You will find geeks in every grade you teach. Many of us can remember who the geeks were in our classes growing up (some of this may hit too close to home for some of you, as you represented these awkward individuals). One such student, a gregarious geek in my American Lit class, was not ashamed to show his roots. He would wear shirts with slogans such as: "There's no place like" and many would look confusedly while the elite, the few knew what the numbers represented--your home network.

I heard the term Leet thrown around last year, and couldn't completely understand it until this student forced me into a corner. With Eric's tutelage, I was able to make sense of it. Essentially, in my overly simplistic definition, Leet is a language for nerds alone. They take letters and morph them into similar looking numbers and symbols, so the transliteration can be indecipherable to some. This can be called Leetspeak, or 13375p34k. Make sense? There can be many variants of how to do this, but if you look closely enough at the shapes, you can pick up on it if your mind can think abstractly. For the curious who want to know more about how it came to be called Leet or some common transliterations, Wikipedia tries to define it for the ignorant masses. And Google created a search page in 1337 to cater to fans who just can't get enough.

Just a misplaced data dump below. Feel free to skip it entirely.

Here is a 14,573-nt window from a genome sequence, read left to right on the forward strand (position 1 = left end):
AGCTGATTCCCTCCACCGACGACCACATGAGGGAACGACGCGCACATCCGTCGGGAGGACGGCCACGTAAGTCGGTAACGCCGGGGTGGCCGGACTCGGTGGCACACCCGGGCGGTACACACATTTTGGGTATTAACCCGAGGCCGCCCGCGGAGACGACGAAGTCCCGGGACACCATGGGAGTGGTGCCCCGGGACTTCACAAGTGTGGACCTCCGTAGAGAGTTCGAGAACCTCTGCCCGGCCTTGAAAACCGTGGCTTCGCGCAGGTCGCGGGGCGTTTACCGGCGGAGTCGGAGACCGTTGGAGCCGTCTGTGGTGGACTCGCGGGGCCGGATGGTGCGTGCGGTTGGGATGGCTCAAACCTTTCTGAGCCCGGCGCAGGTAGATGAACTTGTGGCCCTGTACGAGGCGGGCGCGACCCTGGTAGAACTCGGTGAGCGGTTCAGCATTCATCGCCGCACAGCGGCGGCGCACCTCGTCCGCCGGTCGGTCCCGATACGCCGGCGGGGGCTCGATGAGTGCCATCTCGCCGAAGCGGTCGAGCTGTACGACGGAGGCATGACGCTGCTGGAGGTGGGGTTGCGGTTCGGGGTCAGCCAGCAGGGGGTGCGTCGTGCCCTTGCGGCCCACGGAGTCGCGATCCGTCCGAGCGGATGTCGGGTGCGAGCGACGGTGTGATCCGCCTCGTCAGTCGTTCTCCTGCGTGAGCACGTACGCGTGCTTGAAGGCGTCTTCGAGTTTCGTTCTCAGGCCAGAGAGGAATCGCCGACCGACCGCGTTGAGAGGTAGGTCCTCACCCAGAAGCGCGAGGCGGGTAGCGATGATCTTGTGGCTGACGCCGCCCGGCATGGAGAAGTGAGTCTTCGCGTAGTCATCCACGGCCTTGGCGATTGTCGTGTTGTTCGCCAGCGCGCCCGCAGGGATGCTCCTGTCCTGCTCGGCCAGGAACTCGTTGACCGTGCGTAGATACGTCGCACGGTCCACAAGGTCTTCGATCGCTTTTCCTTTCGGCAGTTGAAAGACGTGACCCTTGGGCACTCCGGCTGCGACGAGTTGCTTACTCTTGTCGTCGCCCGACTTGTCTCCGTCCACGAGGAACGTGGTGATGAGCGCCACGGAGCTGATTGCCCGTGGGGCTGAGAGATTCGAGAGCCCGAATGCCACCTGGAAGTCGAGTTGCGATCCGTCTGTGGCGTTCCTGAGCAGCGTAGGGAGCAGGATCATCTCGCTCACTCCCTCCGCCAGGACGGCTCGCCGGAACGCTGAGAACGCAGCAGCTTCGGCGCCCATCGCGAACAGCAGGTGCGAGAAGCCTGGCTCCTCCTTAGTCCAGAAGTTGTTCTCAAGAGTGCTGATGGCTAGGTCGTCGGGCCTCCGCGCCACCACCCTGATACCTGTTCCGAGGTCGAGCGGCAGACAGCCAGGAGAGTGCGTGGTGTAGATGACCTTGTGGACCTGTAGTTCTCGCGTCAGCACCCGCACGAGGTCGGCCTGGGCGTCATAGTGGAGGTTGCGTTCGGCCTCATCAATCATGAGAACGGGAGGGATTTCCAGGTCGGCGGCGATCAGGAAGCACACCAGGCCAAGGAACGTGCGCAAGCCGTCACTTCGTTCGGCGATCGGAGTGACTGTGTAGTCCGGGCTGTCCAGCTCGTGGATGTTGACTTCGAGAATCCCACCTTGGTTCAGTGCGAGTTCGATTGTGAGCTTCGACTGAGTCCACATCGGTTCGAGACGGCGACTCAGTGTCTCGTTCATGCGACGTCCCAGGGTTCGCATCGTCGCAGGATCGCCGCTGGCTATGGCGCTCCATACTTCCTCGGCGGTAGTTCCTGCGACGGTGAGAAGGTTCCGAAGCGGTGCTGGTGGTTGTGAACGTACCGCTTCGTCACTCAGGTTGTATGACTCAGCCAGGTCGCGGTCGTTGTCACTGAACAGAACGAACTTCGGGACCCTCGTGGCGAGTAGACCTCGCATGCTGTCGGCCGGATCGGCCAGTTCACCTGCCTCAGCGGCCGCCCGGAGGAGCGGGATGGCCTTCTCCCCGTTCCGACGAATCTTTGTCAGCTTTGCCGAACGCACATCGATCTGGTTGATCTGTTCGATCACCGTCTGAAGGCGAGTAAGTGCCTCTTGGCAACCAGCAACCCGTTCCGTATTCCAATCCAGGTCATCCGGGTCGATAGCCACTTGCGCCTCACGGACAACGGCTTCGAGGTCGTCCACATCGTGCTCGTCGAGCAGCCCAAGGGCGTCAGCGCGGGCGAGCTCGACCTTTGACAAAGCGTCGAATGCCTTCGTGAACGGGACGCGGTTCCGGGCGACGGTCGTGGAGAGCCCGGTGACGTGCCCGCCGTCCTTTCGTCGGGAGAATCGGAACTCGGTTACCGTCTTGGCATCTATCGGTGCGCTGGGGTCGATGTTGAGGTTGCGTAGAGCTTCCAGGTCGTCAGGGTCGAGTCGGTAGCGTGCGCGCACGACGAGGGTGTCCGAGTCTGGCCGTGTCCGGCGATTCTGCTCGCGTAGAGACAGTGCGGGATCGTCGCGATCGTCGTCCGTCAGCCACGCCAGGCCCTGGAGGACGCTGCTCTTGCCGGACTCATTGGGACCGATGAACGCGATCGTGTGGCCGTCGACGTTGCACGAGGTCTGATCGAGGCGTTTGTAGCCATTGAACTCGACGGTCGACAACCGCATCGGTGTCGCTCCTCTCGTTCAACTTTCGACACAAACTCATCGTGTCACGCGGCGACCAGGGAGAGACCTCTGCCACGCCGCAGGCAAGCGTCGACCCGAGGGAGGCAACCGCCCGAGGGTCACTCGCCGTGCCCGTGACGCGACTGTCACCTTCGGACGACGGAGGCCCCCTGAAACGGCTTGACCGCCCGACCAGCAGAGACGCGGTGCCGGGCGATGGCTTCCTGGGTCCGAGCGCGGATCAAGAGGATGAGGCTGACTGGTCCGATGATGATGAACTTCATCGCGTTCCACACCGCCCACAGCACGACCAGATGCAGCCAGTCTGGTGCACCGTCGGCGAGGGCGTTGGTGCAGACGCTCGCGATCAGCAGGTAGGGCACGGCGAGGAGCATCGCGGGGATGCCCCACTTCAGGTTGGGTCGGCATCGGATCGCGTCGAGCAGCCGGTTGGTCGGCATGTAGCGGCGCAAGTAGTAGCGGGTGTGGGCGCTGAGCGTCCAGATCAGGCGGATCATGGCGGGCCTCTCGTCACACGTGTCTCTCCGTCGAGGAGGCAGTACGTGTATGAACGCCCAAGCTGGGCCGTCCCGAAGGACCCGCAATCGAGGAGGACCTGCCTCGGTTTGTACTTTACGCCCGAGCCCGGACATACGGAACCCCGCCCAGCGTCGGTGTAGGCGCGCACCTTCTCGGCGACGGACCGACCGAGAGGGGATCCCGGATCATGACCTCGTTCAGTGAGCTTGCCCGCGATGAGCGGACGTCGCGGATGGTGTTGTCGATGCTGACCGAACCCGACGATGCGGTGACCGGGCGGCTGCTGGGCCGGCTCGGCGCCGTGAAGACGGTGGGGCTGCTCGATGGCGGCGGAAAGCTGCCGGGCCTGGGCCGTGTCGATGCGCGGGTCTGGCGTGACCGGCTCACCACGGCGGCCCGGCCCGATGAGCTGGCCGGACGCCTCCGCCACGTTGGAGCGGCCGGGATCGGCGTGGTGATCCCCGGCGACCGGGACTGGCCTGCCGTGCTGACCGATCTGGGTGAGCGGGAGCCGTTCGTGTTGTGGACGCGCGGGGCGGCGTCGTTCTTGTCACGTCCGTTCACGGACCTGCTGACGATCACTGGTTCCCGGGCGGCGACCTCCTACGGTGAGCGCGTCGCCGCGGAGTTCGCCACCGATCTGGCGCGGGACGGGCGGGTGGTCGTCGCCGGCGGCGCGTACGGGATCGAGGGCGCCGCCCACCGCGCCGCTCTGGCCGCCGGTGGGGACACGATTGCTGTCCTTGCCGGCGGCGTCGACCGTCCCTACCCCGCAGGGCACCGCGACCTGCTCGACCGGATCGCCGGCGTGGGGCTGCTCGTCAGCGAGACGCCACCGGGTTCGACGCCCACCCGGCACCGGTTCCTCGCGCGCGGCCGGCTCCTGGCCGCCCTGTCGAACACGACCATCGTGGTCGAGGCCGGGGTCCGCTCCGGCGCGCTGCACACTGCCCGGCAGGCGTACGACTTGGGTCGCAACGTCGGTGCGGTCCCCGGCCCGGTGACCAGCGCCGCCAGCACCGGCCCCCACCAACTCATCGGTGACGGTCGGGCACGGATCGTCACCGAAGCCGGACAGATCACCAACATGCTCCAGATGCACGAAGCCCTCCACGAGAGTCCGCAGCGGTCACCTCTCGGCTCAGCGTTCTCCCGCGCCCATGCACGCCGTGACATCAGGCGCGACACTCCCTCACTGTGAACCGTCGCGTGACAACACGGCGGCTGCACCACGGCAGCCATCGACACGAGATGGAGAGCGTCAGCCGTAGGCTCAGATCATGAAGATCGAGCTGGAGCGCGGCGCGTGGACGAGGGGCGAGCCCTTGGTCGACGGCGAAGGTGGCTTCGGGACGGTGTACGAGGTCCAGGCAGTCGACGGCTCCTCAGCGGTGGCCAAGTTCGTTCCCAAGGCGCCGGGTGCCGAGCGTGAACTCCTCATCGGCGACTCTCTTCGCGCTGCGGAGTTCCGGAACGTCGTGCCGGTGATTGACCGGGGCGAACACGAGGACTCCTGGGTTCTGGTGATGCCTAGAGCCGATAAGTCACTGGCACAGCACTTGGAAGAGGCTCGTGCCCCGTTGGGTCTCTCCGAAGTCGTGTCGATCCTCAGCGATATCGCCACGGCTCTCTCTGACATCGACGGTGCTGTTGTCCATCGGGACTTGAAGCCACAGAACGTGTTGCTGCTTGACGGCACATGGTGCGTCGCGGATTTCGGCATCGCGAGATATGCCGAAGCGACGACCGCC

So how does this relate to teaching? Well, once in a while, this student would write a phrase in Leet, and when I had no idea what it was, it read as a meaningless jumble. One day, after I'd been educated, I was handing out a quiz on The Adventures of Huckleberry Finn. Students are rarely ecstatic for quizzes, so this student groaned and threatened to write his answers in Leet. I wasn't intimidated, and he began. What was meant to be a relatively easy quiz, just meant to assess that students were keeping up in their reading, kept him busy in his attempts to make it challenging for me to read. I had to make a copy of it before I graded it so I could remember this antic. For instance, in response to my question,
"What is one superstition Huck believes in?", this student writes:

"+l-l120\/\/1l\lg 54l_+ 0\/312 j00r 5l-l0l_312," which translates to: